Let’s talk about inciting incidents! Revising one of my old manuscripts, I realized it was missing something. It’s a manuscript written years before I learned the important details of writing a good book. Why does that matter? It was missing a strong inciting incident. This scene forces the protagonist on a new path and gives the reader something to anticipate. It hooks the reader for the first time!
Inciting Incident: In the first two chapters of your story, something will take place—causing conflict—that catapults your protagonist forward on a new path. If nothing happens, then there’s no reason for your protagonist to change, which means there’s no story. This important event is called the inciting incident.
Point of No Return: This is the time when your protagonist is forced to completely leave their old world behind. Your protagonist is unable to move backward due to their newfound knowledge and choices they’ve been confronted with.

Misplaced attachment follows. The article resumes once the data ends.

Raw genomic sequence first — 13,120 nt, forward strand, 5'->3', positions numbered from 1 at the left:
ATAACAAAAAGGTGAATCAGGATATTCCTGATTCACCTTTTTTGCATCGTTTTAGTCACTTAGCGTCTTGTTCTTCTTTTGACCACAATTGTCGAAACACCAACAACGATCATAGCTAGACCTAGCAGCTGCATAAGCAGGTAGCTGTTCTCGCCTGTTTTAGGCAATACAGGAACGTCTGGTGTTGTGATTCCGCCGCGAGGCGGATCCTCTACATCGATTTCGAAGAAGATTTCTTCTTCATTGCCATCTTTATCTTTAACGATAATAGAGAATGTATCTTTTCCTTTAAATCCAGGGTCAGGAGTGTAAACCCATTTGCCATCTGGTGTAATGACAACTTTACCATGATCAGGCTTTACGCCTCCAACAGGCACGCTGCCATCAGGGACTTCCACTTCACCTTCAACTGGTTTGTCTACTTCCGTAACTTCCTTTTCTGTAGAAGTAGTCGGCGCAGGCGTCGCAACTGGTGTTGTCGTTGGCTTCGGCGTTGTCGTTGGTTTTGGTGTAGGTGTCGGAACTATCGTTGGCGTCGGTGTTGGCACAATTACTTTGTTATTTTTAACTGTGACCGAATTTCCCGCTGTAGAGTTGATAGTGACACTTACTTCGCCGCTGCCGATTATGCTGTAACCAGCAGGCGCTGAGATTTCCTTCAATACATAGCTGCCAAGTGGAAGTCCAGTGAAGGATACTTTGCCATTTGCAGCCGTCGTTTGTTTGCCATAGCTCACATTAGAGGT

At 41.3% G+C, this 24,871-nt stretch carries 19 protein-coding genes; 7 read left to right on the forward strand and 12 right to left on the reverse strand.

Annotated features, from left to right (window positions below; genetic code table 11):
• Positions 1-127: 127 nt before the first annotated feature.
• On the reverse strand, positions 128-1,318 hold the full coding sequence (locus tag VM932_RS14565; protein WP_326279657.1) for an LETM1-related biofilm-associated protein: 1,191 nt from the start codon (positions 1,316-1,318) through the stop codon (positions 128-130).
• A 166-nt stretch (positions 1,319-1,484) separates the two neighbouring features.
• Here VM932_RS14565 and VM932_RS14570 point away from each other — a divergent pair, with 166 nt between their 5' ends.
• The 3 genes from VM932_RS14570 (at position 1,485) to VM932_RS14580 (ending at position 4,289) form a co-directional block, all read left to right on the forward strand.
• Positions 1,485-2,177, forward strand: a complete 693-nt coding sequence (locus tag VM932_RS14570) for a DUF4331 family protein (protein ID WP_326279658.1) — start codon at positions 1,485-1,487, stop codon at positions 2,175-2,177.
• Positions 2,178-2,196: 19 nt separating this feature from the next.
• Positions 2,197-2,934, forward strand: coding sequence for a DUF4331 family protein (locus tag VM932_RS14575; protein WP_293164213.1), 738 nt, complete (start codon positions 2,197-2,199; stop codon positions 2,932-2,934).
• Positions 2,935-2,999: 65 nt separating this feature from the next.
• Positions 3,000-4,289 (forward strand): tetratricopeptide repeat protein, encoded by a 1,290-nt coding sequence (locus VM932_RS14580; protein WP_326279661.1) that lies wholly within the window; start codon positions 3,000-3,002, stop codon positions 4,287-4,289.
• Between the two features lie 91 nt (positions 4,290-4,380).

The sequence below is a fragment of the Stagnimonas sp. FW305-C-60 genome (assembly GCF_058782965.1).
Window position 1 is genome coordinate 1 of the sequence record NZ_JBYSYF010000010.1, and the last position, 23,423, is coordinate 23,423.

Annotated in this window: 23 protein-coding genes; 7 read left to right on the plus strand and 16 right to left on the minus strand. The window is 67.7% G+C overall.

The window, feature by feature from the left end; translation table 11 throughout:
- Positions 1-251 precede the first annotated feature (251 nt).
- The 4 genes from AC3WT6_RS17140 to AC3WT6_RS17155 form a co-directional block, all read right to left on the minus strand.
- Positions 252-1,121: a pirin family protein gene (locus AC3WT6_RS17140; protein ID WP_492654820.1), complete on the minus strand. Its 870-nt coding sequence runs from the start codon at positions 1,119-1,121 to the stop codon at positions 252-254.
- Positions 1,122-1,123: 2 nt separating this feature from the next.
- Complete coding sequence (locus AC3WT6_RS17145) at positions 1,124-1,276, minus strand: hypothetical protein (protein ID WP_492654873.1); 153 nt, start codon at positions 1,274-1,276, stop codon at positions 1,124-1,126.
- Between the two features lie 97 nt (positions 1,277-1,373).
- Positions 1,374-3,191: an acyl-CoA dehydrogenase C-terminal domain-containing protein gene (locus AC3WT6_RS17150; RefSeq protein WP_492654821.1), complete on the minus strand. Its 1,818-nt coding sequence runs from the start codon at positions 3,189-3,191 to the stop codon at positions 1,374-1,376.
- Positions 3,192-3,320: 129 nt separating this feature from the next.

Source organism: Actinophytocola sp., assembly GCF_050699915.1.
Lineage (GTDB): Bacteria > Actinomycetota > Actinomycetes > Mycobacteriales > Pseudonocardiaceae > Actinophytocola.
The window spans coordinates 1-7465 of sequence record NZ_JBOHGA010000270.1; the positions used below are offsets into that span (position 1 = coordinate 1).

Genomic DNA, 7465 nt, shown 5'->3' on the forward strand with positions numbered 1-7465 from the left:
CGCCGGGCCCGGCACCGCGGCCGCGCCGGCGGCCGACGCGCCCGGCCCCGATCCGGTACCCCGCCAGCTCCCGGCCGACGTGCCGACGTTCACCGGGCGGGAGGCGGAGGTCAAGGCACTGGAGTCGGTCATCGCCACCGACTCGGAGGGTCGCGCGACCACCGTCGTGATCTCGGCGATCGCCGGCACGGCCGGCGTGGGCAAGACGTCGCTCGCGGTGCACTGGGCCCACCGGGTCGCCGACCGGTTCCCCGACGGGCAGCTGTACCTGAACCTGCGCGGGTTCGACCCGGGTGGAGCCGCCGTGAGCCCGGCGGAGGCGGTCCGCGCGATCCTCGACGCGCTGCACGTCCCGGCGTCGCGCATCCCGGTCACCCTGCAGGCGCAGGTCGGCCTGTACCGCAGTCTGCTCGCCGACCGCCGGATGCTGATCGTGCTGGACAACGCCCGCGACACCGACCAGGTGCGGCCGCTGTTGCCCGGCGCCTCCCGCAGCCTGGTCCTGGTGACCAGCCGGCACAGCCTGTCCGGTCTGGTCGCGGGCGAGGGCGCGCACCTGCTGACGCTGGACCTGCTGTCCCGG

Why is a plot outline good for your writing? Not every writer creates an outline, but many writers do. You don’t have to know exactly what will take place in each chapter before you write, but the more you know, the better. I’ve known many writers, including my younger writer self, who have written their stories into dead-ends by not having an outline.
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